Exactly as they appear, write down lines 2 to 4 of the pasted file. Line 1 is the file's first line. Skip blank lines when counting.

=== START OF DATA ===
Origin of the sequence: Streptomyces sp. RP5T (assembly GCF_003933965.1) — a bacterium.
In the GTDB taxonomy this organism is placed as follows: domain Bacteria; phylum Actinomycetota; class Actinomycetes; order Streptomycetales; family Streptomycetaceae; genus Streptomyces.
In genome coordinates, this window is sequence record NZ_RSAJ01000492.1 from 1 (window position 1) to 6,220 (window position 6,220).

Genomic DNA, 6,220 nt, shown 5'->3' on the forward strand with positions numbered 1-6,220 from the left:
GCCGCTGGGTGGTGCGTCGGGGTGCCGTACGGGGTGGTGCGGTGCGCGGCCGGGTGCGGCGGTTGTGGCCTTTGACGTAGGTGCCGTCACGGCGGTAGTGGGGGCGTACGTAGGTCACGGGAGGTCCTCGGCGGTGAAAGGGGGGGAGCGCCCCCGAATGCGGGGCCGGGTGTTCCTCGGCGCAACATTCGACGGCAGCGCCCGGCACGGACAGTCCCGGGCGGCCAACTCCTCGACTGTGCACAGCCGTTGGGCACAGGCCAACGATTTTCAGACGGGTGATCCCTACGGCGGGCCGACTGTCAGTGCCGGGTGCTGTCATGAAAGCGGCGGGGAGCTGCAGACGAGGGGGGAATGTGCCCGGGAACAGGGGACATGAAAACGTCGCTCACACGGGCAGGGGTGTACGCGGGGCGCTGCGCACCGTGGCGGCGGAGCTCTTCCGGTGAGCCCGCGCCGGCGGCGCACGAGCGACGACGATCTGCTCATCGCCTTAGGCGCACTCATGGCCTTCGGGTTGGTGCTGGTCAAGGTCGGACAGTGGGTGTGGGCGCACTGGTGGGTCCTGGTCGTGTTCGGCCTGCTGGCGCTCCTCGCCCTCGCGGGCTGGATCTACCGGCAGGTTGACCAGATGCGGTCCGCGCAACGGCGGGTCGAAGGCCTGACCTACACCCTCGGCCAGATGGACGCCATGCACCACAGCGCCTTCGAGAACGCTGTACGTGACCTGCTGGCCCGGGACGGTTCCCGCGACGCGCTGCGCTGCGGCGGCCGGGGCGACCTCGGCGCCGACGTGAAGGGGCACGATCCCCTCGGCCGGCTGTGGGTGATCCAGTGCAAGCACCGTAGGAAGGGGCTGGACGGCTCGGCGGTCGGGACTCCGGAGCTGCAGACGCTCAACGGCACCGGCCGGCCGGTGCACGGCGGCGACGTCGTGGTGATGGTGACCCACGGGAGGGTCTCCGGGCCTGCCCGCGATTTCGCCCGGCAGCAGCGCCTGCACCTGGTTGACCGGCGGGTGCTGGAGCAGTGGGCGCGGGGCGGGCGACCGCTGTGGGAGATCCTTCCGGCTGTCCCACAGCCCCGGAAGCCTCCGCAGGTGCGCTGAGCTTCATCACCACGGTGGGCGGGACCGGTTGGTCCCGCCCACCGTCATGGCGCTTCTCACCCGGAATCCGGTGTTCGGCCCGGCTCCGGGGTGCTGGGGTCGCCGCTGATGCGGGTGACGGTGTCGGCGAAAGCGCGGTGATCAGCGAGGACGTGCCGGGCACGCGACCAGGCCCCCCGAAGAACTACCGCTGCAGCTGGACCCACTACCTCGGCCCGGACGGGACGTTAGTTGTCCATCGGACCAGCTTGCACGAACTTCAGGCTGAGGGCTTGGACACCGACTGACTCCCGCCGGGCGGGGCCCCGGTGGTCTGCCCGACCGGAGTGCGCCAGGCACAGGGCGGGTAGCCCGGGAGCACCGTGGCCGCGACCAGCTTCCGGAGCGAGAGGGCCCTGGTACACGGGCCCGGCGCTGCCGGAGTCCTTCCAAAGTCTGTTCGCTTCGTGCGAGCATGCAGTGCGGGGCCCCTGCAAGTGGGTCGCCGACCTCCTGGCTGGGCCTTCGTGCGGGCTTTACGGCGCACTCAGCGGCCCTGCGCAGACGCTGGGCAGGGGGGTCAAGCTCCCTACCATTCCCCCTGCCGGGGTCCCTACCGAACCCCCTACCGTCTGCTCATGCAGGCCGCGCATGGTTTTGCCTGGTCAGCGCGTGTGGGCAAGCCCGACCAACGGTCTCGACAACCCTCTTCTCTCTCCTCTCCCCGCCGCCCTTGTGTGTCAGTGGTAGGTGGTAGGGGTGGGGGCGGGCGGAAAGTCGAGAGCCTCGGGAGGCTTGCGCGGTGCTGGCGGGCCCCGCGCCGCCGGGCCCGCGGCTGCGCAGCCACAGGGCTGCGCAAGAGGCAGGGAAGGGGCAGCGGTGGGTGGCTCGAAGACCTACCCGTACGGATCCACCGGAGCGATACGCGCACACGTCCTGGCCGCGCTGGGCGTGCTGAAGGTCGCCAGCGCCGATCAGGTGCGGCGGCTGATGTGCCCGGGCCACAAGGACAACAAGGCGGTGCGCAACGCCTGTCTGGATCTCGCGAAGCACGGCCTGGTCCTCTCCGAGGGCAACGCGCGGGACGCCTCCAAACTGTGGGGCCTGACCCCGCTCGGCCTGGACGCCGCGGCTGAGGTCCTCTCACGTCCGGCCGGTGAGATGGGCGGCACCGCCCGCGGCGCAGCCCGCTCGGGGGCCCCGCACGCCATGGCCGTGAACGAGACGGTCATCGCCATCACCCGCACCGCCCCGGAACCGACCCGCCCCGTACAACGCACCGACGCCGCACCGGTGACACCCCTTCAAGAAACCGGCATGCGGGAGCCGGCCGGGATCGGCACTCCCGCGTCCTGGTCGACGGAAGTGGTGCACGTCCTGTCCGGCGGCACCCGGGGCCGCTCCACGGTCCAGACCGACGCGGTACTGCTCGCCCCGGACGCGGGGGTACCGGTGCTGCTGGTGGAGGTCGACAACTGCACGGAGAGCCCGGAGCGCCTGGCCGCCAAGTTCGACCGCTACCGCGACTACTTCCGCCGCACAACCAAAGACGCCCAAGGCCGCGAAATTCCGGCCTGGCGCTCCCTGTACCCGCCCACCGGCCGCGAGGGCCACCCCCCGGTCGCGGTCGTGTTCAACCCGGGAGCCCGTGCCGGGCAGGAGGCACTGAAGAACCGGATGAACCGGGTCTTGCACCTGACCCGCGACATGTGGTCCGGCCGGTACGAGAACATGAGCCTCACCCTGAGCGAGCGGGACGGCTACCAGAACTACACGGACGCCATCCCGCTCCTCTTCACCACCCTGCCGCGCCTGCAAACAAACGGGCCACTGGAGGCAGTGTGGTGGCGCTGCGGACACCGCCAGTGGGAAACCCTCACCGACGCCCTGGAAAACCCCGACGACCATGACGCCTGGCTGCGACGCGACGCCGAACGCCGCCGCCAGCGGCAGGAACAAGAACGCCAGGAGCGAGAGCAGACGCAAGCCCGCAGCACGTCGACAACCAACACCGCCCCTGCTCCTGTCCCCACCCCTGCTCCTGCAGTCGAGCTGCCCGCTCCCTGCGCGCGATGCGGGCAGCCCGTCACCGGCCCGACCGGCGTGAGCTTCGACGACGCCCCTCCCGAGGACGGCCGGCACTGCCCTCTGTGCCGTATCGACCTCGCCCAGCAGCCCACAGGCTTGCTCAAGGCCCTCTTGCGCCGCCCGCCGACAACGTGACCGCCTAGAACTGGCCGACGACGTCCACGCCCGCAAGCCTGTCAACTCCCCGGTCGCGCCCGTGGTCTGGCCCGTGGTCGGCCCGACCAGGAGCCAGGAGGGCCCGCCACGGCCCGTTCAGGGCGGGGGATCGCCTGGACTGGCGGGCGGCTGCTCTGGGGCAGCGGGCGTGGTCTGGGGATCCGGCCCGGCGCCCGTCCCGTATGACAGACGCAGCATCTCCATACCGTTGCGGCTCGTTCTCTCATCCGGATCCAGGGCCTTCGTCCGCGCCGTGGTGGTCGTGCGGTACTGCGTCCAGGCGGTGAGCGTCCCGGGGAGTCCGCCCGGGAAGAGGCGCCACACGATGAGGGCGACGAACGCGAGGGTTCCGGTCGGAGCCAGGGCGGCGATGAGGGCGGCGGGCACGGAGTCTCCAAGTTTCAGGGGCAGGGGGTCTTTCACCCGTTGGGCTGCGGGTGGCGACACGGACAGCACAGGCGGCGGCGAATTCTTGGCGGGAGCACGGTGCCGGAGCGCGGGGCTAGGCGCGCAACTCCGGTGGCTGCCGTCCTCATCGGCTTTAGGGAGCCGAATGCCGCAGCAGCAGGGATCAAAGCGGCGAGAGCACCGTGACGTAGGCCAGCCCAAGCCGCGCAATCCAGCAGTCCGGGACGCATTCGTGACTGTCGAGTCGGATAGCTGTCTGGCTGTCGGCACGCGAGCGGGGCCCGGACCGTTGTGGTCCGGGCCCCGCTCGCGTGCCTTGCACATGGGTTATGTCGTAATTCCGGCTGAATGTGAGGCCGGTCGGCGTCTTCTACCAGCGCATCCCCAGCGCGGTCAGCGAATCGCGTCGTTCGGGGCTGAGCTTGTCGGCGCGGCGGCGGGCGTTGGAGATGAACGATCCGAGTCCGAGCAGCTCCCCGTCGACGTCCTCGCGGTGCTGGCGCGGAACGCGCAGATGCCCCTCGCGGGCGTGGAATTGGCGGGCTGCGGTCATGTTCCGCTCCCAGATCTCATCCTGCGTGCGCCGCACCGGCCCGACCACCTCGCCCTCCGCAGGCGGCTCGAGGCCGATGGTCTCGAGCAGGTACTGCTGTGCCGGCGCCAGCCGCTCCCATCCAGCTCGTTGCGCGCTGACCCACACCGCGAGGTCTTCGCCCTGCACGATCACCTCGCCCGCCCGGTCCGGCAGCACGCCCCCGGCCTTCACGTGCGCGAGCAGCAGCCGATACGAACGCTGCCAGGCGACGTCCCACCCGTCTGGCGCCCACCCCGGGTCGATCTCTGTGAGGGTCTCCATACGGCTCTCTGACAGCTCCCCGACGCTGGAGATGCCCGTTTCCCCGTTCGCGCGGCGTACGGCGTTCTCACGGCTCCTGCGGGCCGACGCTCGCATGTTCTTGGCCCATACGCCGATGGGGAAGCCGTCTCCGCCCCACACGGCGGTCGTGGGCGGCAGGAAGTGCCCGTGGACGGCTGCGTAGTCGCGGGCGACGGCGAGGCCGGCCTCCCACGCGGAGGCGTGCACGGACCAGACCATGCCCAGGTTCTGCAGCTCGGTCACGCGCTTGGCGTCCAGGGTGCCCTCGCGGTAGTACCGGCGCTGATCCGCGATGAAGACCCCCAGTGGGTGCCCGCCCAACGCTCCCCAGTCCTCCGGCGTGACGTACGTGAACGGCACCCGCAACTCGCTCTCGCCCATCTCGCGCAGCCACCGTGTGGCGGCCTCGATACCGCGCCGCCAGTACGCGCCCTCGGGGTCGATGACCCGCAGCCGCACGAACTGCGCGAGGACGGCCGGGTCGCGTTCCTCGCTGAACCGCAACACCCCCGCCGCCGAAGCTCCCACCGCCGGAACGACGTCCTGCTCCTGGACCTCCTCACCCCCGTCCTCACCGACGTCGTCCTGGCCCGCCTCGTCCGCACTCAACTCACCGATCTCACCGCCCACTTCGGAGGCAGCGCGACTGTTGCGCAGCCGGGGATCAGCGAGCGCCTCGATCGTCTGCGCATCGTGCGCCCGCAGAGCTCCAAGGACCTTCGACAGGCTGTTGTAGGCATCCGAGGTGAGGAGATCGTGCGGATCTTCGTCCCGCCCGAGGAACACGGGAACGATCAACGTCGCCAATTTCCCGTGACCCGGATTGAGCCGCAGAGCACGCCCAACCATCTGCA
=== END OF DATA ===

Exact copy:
In the GTDB taxonomy this organism is placed as follows: domain Bacteria; phylum Actinomycetota; class Actinomycetes; order Streptomycetales; family Streptomycetaceae; genus Streptomyces.
In genome coordinates, this window is sequence record NZ_RSAJ01000492.1 from 1 (window position 1) to 6,220 (window position 6,220).

Genomic DNA, 6,220 nt, shown 5'->3' on the forward strand with positions numbered 1-6,220 from the left: